Second, because the statute purports to grant a substantive immunity that cannot, in practice, be accomplished by any procedure, we do not believe that the statute can be read as implying a mandate for any particular procedure.
Third, “a statute will not be construed to modify the common law unless such intent is evident or the statute cannot otherwise be given effect.” McGhee v. Volusia Cty., 679 So. 2d 729, 733 (Fla. 1996); see State v. Egan, 287 So. 2d 1, 6 (Fla. 1973) (“It requires no citation of authority to support the rule that the common law is not to be changed by doubtful implication.”). The Legislature knows how to modify the doctrine of collateral estoppel when that is its intent. For example, sections 772.14 and 775.089(8), Florida Statutes, expressly restrict the doctrine of mutuality of parties in order to estop defendants convicted of civil theft from challenging certain issues adjudicated in criminal actions when sued civilly. See Stogniew, 656 So. 2d at 920. The Stand Your Ground law, by contrast, does not purport to modify the mutuality of parties doctrine, nor, for reasons already explained, does it express a clear intent to do so.
Fourth, the civil attorney's fees and costs provision in section 776.032(3) implies recognition by the Legislature that civil immunity will be determined separately in a civil proceeding. If this statute had clearly and unambiguously modified our common law such that the criminal immunity finding would be binding on potential civil litigants, it would be equally clear and unambiguous that anyone filing a suit for civil damages based upon the same incident for which Stand Your Ground immunity had been found in a criminal case could be subject to an attorney's fee sanction under section 57.105, Florida Statutes—rendering the fees and costs provision somewhat redundant in most cases (since criminal cases almost always proceed first and faster than civil cases). Additionally, the subsection (3) fees and costs provision seems to contemplate a recovery for litigating the immunity question in a more traditional fashion, in most civil cases (as opposed to having almost all civil cases subject to dismissal at the outset based upon a prior binding finding).3
Finally, the 2017 amendment to the Stand Your Ground law creating different burdens of proof for criminal and civil immunity not only implies an understanding that separate immunity determinations will be made but also forecloses any argument, going forward, that the criminal “determination” could ever be binding in the civil proceeding. Even in a case where the State could not prove by clear and convincing evidence that the defendant was not entitled to immunity, the criminal defendant may not be able to prove by a preponderance of the evidence that he is entitled to immunity in the civil case.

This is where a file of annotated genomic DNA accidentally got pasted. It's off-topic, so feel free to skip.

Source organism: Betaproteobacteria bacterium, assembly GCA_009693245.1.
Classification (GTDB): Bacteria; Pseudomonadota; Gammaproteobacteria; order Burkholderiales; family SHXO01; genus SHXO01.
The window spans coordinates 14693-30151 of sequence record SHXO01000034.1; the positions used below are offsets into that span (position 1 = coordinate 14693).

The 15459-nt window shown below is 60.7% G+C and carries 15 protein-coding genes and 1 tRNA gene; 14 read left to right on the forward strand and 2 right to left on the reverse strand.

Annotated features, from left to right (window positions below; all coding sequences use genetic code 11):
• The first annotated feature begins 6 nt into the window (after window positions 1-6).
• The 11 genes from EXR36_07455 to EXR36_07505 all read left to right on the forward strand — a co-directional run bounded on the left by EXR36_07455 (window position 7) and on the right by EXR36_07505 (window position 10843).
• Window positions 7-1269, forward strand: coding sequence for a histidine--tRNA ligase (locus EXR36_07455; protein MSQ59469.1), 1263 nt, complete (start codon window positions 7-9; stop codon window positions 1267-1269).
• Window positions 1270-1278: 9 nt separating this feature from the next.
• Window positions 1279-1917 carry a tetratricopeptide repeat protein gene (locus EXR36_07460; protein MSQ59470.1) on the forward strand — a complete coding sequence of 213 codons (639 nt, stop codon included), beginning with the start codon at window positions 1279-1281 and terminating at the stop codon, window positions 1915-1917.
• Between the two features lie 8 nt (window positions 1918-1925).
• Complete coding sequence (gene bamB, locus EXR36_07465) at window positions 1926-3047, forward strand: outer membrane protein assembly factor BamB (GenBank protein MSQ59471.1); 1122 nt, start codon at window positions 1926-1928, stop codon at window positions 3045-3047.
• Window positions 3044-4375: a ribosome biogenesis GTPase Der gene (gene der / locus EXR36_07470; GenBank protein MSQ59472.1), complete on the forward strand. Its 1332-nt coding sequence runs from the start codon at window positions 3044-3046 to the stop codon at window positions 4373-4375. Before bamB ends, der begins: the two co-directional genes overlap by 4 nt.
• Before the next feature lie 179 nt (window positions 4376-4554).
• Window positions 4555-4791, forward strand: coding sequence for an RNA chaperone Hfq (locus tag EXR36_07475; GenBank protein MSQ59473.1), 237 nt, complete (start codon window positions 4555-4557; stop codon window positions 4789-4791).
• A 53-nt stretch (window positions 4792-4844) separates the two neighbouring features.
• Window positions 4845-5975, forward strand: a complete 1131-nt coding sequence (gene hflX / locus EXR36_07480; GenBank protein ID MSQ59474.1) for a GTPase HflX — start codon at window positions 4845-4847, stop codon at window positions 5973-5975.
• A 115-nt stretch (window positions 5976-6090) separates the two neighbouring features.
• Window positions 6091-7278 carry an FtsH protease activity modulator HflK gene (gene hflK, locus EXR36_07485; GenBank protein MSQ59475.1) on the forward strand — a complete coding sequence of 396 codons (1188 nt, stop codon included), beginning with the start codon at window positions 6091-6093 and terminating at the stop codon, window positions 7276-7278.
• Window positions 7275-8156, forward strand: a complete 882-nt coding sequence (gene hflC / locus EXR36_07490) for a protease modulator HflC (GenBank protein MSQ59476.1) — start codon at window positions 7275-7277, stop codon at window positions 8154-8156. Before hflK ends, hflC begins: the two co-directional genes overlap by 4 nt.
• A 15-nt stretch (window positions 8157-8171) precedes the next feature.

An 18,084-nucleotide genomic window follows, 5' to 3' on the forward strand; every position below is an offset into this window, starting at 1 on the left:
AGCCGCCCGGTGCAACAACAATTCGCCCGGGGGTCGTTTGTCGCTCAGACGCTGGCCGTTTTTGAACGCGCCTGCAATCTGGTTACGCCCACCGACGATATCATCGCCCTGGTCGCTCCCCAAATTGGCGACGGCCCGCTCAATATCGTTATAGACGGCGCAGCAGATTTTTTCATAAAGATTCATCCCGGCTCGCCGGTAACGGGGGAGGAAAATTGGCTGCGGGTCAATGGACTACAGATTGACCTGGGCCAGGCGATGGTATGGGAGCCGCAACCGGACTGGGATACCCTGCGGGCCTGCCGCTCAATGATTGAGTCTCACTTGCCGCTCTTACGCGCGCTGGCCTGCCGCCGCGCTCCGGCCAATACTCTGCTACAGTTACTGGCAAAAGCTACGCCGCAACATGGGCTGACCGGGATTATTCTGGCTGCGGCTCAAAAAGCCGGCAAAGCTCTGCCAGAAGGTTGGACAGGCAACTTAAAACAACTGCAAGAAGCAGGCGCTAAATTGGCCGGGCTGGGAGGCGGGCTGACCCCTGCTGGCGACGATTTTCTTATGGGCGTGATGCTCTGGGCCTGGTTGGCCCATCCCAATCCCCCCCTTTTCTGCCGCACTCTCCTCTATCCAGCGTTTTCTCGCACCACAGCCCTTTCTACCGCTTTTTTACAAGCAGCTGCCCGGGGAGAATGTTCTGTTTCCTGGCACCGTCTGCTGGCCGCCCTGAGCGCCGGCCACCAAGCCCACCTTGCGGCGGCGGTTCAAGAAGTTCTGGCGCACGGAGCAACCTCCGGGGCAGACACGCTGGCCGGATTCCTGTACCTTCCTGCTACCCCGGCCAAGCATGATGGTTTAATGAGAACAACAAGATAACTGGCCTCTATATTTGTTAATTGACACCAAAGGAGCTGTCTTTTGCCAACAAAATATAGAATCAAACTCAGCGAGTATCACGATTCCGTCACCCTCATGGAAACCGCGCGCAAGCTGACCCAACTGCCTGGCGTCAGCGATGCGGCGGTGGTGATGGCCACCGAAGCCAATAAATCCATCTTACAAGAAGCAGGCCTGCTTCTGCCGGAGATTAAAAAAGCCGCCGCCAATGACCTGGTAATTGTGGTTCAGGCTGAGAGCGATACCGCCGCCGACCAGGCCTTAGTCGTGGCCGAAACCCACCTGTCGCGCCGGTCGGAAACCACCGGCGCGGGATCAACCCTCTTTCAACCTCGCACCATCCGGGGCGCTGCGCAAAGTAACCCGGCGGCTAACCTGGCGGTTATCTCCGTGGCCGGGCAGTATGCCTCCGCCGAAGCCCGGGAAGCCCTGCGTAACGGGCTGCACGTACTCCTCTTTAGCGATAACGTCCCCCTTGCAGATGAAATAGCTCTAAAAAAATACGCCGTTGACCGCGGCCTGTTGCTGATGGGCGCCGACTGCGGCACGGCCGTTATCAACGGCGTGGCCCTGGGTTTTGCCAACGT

For these reasons, we approve the Third District's decision in Flemmings and hold that the Stand Your Ground law does not confer civil liability immunity to a criminal defendant who is determined to be immune from prosecution in the criminal case, and quash the Second District's decision in Kumar.
It is so ordered.
1. The substance of the 2008 version of the statute is the same as that of the current version.
2. A recent amendment to the Stand Your Ground law now places the burden on the State to prove by clear and convincing evidence that the defendant is not entitled to immunity from criminal prosecution. § 776.032(4), Fla. Stat. (2017).
3. The Second District read the language in subsection (3)—providing for civil fees and costs “if the court finds that the defendant is immune from prosecution as provided in subsection (1)”—as referring to the criminal immunity finding, based upon the reference to subsection (1). § 776.032(3), Fla. Stat. We believe the language to be more reasonably understood as referring to the civil immunity finding that will be made in the civil case because “the court” seems to be a reference to the civil court and its determination (as conveyed by use of the present tense), and because subsection (1) refers to both civil and criminal immunity.
LABARGA, C.J., and PARIENTE, LEWIS, QUINCE, CANADY, and POLSTON, JJ., concur.